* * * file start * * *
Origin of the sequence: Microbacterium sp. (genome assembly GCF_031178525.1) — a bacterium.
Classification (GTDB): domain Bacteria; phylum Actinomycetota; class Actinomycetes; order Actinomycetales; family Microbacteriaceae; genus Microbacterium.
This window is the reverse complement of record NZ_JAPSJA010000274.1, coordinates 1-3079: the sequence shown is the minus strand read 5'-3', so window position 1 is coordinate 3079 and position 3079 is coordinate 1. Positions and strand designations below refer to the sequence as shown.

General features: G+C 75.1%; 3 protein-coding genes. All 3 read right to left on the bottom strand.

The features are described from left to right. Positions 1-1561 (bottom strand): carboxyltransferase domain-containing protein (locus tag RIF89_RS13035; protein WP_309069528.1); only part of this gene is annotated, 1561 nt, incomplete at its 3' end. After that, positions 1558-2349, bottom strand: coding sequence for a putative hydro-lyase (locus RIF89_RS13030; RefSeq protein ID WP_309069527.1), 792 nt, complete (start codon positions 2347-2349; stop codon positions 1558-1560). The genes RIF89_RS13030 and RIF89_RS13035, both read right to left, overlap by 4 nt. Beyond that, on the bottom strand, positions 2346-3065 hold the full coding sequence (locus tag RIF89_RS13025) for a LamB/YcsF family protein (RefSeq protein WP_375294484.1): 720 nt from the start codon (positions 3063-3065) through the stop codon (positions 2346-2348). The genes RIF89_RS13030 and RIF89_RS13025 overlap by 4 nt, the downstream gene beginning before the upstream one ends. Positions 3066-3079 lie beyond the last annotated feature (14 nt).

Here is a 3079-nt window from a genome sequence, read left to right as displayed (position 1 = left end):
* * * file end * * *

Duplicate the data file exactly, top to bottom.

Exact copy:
Origin of the sequence: Microbacterium sp. (genome assembly GCF_031178525.1) — a bacterium.
Classification (GTDB): domain Bacteria; phylum Actinomycetota; class Actinomycetes; order Actinomycetales; family Microbacteriaceae; genus Microbacterium.
This window is the reverse complement of record NZ_JAPSJA010000274.1, coordinates 1-3079: the sequence shown is the minus strand read 5'-3', so window position 1 is coordinate 3079 and position 3079 is coordinate 1. Positions and strand designations below refer to the sequence as shown.

General features: G+C 75.1%; 3 protein-coding genes. All 3 read right to left on the bottom strand.

The features are described from left to right. Positions 1-1561 (bottom strand): carboxyltransferase domain-containing protein (locus tag RIF89_RS13035; protein WP_309069528.1); only part of this gene is annotated, 1561 nt, incomplete at its 3' end. After that, positions 1558-2349, bottom strand: coding sequence for a putative hydro-lyase (locus RIF89_RS13030; RefSeq protein ID WP_309069527.1), 792 nt, complete (start codon positions 2347-2349; stop codon positions 1558-1560). The genes RIF89_RS13030 and RIF89_RS13035, both read right to left, overlap by 4 nt. Beyond that, on the bottom strand, positions 2346-3065 hold the full coding sequence (locus tag RIF89_RS13025) for a LamB/YcsF family protein (RefSeq protein WP_375294484.1): 720 nt from the start codon (positions 3063-3065) through the stop codon (positions 2346-2348). The genes RIF89_RS13030 and RIF89_RS13025 overlap by 4 nt, the downstream gene beginning before the upstream one ends. Positions 3066-3079 lie beyond the last annotated feature (14 nt).

Here is a 3079-nt window from a genome sequence, read left to right as displayed (position 1 = left end):